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Tortoise Soaking Day
Meet the Torts
Betty enjoys the habitat especially on feeding days. Betty has learned that the other girls in the habitat will crowd the food dishes. Betty will patiently wait until the feeding frenzy has subsided before picking out the best of the leftovers. Each tortoise has a unique personality, which is often surprising to volunteers.
Hugo, the newest Rock Star, came to us in September 2012. He is much larger than the normal desert tortoise (he weighs over 33 pounds) as he overfed for several years before being left behind in an abandoned home. Now that he’s at Red Rock, Hugo is enjoying a delicious and balanced diet. See the Tort Food List to learn what to feed and what not to feed desert tortoises.
Libby prefers keeping company with Lucie and Mae and has been known to share a meal or two with them. In the wild, tortoises spend up to 95% of their time in their burrows and seldom get to see other tortoises. Libby is enjoying a middle-aged growth spurt: she has gained more than 2 pounds in the last 5 years.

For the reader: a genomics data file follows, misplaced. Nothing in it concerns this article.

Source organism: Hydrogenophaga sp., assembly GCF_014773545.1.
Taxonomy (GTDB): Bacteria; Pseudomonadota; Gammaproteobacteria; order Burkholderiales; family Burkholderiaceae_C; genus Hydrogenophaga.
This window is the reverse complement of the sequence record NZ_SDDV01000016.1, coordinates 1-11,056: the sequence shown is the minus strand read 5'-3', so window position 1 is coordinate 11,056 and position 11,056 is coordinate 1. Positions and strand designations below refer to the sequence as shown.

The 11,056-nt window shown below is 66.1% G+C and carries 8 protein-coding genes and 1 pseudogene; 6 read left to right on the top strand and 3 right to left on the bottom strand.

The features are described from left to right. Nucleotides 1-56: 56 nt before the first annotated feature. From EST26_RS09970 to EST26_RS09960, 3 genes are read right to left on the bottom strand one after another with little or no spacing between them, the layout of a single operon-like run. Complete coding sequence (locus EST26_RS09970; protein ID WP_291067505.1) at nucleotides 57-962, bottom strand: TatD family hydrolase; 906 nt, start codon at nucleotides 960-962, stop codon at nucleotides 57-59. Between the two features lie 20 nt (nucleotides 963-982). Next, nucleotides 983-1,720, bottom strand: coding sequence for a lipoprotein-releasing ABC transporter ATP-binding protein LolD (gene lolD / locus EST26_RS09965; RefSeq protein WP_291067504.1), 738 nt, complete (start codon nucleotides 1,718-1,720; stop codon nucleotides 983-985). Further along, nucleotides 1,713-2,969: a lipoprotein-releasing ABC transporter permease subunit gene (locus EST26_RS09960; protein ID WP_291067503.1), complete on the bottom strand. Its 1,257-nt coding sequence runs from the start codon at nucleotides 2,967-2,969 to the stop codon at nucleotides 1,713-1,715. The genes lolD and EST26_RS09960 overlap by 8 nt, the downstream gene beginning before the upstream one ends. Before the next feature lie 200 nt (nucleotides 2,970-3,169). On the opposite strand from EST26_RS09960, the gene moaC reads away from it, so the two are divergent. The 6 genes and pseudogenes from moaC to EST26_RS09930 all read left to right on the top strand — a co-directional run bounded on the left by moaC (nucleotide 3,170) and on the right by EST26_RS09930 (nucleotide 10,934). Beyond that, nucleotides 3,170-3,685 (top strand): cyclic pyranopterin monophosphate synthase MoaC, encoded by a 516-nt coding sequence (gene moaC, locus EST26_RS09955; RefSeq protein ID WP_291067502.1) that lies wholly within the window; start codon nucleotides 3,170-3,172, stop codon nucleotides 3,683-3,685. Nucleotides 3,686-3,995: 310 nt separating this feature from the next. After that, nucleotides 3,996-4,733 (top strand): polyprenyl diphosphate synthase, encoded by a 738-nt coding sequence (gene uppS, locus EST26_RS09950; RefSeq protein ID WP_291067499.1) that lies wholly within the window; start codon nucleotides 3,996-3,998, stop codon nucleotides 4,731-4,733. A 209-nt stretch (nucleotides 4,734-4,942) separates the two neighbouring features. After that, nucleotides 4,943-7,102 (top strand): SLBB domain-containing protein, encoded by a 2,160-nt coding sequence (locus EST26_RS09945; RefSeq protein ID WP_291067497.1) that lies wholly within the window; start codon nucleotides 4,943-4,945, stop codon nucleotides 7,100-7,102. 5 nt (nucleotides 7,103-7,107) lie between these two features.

Lucie, the Grand Dame of the habitat, is also the smallest (weighing slightly over 6 pounds) and most easily recognized due to her shell. Lucie had an inadequate diet during her younger years, which resulted in a misshapen shell. Tortoises are so slow growing that the effects of a poor diet are not noticeable until it is too late. Lucie laid six eggs in 2010 and enjoys socializing with habitat guests as well as her female buddies.
Mae loves soaking day, she always takes a big drink. Tortoises only need to drink water one time a year because they can re-use the water in their bladders. When a tortoise gets scared it may empty its bladder. If it can’t get a drink, it may get dehydrated; so don’t scare any tortoises!
Shelby is trying to warm up in this photo. She had been brumating (reptile hibernation) from October until February. She just came out of the burrow and was looking for the sun. She also has an interesting physical feature: She has an extrascute on her shell. Maybe this is how she got her name?
In this photo, the smoke from a wildfire is visible behind Willie. Female tortoises can delay when they lay their eggs for several years. If there is a fire or severe drought, she may wait for better conditions before she lays eggs. Willie laid eight eggs in 2015.